6.5 million of vulnerable North Koreans still in desperate need of food aid
6.5 MILLION VULNERABLE NORTH KOREANS STILL IN DESPERATE NEED OF FOOD AID
PYONGYANG , The United Nations World Food Programme said that in 2005 it needs 500,000 tonnes of commodities, valued at US$202 million, to assist 6.5 million particularly hungry North Koreans.
"The DPRK [Democratic People's Republic of Korea] still faces severe food shortages as it seeks to diversify its economy. Our goal is to ease the shock to the most vulnerable as they make this transition," said Richard Ragan, WFP's Pyongyang-based Country Director. "Millions of children, women and elderly people are barely subsisting because they lack both the quantity and quality of nourishment they deserve."
While domestic cereals production is forecast to rise by 2.4 per cent to 4.24 million tonnes in the 2004/05 marketing year (November-October), it will remain well below the minimum requirement of 5.13 million tonnes, according to a recent assessment by WFP and its sister UN agency, the Food and Agriculture Organisation (FAO).
Two-thirds of the 23.7 million population remain dependent on the government-run Public Distribution System (PDS). The PDS provides its mostly urbanised recipients with subsidised rations, which have recently been cut to 250 gms of staples per day. This is enough to meet only half their calorie needs.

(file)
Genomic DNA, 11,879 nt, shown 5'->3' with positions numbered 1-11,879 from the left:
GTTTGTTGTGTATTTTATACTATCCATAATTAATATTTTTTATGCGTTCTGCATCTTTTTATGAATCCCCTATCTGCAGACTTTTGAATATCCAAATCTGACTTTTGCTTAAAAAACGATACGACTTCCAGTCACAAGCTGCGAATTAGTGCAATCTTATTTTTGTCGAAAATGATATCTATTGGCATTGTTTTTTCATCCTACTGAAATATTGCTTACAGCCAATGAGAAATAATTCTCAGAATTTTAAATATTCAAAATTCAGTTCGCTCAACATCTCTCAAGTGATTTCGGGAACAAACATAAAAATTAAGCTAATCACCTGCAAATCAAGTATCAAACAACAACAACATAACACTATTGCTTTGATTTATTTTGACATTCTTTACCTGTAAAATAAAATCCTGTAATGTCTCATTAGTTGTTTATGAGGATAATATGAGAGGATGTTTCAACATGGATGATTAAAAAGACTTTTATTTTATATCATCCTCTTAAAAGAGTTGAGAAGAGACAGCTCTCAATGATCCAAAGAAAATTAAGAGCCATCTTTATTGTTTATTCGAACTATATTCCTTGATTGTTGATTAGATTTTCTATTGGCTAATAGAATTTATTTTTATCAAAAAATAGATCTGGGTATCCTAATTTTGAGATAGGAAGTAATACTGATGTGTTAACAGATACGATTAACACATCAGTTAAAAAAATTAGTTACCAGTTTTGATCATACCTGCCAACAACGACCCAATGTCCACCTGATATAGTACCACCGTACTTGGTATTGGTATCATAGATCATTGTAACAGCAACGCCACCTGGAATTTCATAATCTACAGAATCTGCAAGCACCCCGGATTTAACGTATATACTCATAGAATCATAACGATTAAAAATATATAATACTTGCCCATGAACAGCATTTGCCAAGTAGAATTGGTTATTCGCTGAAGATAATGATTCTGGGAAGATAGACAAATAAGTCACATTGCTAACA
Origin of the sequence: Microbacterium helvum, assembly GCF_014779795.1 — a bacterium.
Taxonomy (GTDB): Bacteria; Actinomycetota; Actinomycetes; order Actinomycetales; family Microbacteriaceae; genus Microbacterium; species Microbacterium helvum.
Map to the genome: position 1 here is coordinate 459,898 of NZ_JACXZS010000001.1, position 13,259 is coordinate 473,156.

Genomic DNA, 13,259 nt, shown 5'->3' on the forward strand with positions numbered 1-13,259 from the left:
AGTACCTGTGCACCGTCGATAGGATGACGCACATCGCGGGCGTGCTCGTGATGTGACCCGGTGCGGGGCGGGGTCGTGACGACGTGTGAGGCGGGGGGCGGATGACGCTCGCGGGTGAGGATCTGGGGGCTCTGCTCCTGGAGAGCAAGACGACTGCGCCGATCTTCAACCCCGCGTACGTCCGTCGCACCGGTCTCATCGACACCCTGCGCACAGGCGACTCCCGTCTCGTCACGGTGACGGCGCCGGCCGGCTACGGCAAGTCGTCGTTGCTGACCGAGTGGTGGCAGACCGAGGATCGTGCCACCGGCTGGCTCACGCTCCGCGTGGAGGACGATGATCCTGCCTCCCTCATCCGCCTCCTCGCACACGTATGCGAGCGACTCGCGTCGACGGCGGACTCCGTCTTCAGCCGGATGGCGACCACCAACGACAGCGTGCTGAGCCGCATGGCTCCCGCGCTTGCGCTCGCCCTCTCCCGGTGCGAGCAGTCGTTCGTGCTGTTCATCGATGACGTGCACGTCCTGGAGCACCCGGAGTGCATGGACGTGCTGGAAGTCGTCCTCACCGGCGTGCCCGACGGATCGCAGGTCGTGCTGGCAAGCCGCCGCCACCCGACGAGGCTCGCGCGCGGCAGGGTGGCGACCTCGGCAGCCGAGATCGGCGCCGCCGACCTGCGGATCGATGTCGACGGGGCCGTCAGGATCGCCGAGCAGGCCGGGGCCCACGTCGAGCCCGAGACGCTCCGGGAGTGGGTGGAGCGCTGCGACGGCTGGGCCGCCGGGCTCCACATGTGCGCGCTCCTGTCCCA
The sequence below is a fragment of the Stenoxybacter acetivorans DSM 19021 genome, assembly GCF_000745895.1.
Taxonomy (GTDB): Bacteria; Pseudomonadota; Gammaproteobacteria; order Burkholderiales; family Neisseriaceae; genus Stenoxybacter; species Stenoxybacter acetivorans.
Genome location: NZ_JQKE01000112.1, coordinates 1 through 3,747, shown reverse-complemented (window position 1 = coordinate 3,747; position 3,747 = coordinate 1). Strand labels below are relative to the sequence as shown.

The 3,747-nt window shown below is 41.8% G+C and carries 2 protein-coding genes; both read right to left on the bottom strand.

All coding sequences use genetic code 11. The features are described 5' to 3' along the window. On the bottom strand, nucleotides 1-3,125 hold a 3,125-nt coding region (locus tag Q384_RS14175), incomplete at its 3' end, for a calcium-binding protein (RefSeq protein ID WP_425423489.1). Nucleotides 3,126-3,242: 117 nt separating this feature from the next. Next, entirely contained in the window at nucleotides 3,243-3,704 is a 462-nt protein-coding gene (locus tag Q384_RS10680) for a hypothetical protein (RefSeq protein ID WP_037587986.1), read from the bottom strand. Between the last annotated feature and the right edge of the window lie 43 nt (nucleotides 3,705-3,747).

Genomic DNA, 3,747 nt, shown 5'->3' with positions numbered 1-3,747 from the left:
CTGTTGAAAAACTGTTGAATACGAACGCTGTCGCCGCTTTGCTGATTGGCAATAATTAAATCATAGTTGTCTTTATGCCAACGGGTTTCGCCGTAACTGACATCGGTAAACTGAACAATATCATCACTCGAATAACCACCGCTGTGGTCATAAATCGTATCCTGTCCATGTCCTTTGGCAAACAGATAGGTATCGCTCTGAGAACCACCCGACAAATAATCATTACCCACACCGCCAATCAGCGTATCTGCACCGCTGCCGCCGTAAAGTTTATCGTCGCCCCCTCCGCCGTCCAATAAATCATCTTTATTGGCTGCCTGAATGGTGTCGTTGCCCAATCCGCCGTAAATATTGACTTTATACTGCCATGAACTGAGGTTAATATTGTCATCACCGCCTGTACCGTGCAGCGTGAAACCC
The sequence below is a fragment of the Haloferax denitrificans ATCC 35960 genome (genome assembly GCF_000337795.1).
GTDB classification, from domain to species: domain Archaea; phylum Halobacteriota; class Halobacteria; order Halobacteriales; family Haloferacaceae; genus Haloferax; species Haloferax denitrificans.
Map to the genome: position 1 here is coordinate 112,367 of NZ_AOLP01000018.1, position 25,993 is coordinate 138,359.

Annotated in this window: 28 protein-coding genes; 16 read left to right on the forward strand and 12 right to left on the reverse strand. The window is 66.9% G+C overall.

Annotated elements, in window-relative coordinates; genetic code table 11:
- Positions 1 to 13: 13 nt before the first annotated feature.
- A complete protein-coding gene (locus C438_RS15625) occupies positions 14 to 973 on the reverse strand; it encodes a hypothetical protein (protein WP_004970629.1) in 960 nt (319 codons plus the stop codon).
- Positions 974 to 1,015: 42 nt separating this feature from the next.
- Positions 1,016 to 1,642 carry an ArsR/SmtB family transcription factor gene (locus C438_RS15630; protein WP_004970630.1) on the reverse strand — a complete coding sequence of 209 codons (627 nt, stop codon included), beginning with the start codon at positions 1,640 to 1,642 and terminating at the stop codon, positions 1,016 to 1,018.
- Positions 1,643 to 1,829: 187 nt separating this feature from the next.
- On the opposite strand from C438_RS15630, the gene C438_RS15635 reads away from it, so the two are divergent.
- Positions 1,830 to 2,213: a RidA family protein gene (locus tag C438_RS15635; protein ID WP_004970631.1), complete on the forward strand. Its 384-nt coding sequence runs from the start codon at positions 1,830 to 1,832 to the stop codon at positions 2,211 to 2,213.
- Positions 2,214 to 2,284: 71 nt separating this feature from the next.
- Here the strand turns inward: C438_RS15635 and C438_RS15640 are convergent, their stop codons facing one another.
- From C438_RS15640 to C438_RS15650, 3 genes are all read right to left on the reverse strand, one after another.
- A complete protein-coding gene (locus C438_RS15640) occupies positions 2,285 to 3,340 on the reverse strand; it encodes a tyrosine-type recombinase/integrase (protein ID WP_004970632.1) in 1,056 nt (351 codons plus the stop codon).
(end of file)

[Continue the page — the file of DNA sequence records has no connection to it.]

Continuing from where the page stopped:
The plight of the most vulnerable is aggravated by an economic adjustment process that has led to steep increases in market prices of basic foods, and sharply lower incomes for millions of factory workers rendered redundant or now employed part-time.
Some 70 per cent of PDS-dependent households are still unable to satisfy their daily calorie requirements. In 2004, market prices of cereals tripled. By year's end, one kilogram of rice cost 20 per cent of a typical monthly wage.
Traditional coping mechanisms ? animal husbandry, the cultivation of household gardens and hillside plots, the gathering of wild foods and transfers from relatives ? are being supplemented by other small-scale income-generating activities, notably petty trade and services, allowed under an easing of restrictions on private and semi-private enterprises.
In 2004, WFP aimed to feed 6.5 million people, at a cost of US$ 171 million. Since September 2004, WFP has had sufficient donations to reach the total number of people targeted for assistance. But earlier, the operation faced periodic funding gaps that were severe and which reduced the number of people being fed to as low as three million.
"Existing stocks and commitments will allow us to give full cereal rations to our beneficiaries until June," Ragan said. "But without additional pledges soon, the kind of distribution cuts that have plagued our operation over the past three years, depriving millions of vital assistance for long periods, will be inevitable."